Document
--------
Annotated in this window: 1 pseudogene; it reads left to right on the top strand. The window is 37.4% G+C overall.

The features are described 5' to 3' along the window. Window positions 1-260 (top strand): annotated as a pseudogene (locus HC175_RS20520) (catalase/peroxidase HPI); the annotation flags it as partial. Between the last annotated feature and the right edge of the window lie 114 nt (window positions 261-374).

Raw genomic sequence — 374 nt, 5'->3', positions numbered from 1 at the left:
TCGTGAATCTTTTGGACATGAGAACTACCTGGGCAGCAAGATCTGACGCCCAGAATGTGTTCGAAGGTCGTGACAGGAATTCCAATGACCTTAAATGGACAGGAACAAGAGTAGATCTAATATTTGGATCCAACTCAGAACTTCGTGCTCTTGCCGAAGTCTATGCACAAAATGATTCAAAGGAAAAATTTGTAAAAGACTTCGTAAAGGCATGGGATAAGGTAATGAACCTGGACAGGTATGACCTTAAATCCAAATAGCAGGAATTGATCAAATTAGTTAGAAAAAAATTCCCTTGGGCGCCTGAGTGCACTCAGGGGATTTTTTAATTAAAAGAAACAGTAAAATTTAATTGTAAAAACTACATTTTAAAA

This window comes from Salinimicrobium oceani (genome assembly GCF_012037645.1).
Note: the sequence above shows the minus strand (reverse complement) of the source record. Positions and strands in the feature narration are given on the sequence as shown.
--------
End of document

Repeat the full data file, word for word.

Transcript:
Annotated in this window: 1 pseudogene; it reads left to right on the top strand. The window is 37.4% G+C overall.

The features are described 5' to 3' along the window. Window positions 1-260 (top strand): annotated as a pseudogene (locus HC175_RS20520) (catalase/peroxidase HPI); the annotation flags it as partial. Between the last annotated feature and the right edge of the window lie 114 nt (window positions 261-374).

Raw genomic sequence — 374 nt, 5'->3', positions numbered from 1 at the left:
TCGTGAATCTTTTGGACATGAGAACTACCTGGGCAGCAAGATCTGACGCCCAGAATGTGTTCGAAGGTCGTGACAGGAATTCCAATGACCTTAAATGGACAGGAACAAGAGTAGATCTAATATTTGGATCCAACTCAGAACTTCGTGCTCTTGCCGAAGTCTATGCACAAAATGATTCAAAGGAAAAATTTGTAAAAGACTTCGTAAAGGCATGGGATAAGGTAATGAACCTGGACAGGTATGACCTTAAATCCAAATAGCAGGAATTGATCAAATTAGTTAGAAAAAAATTCCCTTGGGCGCCTGAGTGCACTCAGGGGATTTTTTAATTAAAAGAAACAGTAAAATTTAATTGTAAAAACTACATTTTAAAA

This window comes from Salinimicrobium oceani (genome assembly GCF_012037645.1).
Note: the sequence above shows the minus strand (reverse complement) of the source record. Positions and strands in the feature narration are given on the sequence as shown.